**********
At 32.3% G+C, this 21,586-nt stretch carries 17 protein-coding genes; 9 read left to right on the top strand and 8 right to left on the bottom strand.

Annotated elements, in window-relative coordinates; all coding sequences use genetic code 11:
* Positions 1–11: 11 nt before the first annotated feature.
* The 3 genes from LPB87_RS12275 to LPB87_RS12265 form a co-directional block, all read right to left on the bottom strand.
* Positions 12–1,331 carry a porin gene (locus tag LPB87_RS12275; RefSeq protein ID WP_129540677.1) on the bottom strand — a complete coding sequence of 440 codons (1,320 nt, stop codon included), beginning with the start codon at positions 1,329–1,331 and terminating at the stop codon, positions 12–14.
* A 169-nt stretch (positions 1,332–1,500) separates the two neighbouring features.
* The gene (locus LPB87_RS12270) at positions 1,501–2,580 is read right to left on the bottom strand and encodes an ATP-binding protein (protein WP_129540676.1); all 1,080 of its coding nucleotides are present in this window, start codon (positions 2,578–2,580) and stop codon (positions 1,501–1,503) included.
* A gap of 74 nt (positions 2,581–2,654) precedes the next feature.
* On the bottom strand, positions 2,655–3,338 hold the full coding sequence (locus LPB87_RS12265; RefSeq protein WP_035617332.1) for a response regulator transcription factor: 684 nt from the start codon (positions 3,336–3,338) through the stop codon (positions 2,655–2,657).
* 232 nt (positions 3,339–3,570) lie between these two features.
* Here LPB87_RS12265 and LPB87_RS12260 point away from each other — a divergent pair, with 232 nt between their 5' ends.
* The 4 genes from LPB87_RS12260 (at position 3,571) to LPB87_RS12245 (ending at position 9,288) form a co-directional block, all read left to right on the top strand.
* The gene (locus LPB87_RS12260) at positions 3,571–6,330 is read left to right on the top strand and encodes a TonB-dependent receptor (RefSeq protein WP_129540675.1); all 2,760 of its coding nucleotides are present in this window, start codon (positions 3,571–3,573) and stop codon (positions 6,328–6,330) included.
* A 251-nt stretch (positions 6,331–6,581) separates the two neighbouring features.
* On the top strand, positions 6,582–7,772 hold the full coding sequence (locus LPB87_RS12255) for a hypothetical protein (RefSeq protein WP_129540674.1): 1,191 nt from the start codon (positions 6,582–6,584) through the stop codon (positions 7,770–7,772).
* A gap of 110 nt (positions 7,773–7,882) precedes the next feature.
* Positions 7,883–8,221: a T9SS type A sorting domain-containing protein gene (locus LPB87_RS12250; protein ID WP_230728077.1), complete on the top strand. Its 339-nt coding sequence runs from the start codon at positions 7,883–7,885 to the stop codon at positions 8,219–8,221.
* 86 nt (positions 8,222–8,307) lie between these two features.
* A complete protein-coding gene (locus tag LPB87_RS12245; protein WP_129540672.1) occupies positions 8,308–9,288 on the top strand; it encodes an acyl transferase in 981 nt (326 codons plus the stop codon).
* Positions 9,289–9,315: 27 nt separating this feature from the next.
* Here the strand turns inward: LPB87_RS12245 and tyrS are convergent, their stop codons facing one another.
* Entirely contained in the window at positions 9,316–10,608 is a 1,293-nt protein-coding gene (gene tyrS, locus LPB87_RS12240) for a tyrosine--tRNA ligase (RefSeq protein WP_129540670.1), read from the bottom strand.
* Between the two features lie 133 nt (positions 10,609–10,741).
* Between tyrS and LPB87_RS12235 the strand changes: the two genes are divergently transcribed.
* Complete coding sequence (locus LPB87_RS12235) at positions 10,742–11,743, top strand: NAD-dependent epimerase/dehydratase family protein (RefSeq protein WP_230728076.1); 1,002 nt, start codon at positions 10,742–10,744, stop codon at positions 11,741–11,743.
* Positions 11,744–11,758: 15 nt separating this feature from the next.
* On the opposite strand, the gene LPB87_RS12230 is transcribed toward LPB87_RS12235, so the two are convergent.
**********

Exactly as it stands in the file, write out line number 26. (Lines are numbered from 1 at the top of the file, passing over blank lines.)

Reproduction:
* Positions 11,744–11,758: 15 nt separating this feature from the next.